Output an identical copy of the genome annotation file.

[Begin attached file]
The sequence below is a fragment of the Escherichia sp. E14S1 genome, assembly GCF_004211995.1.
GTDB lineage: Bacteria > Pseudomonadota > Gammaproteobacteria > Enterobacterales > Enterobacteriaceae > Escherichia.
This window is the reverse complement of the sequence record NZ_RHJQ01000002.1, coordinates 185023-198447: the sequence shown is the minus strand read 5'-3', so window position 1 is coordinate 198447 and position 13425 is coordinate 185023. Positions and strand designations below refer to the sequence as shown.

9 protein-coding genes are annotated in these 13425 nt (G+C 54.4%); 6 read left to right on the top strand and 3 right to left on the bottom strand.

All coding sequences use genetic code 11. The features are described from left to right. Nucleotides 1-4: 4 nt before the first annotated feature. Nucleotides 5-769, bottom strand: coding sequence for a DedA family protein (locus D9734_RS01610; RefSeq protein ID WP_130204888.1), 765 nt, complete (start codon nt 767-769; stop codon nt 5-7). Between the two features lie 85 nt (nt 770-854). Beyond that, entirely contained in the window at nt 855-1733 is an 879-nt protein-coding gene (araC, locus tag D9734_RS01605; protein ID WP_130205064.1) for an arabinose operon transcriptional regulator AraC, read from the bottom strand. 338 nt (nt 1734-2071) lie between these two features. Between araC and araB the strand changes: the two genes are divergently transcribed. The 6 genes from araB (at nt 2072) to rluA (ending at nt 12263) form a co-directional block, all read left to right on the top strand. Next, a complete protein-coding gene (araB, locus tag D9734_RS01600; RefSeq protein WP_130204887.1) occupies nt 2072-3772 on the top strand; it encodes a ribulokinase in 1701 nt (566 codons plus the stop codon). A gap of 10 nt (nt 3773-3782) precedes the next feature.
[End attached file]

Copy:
The sequence below is a fragment of the Escherichia sp. E14S1 genome, assembly GCF_004211995.1.
GTDB lineage: Bacteria > Pseudomonadota > Gammaproteobacteria > Enterobacterales > Enterobacteriaceae > Escherichia.
This window is the reverse complement of the sequence record NZ_RHJQ01000002.1, coordinates 185023-198447: the sequence shown is the minus strand read 5'-3', so window position 1 is coordinate 198447 and position 13425 is coordinate 185023. Positions and strand designations below refer to the sequence as shown.

9 protein-coding genes are annotated in these 13425 nt (G+C 54.4%); 6 read left to right on the top strand and 3 right to left on the bottom strand.

All coding sequences use genetic code 11. The features are described from left to right. Nucleotides 1-4: 4 nt before the first annotated feature. Nucleotides 5-769, bottom strand: coding sequence for a DedA family protein (locus D9734_RS01610; RefSeq protein ID WP_130204888.1), 765 nt, complete (start codon nt 767-769; stop codon nt 5-7). Between the two features lie 85 nt (nt 770-854). Beyond that, entirely contained in the window at nt 855-1733 is an 879-nt protein-coding gene (araC, locus tag D9734_RS01605; protein ID WP_130205064.1) for an arabinose operon transcriptional regulator AraC, read from the bottom strand. 338 nt (nt 1734-2071) lie between these two features. Between araC and araB the strand changes: the two genes are divergently transcribed. The 6 genes from araB (at nt 2072) to rluA (ending at nt 12263) form a co-directional block, all read left to right on the top strand. Next, a complete protein-coding gene (araB, locus tag D9734_RS01600; RefSeq protein WP_130204887.1) occupies nt 2072-3772 on the top strand; it encodes a ribulokinase in 1701 nt (566 codons plus the stop codon). A gap of 10 nt (nt 3773-3782) precedes the next feature.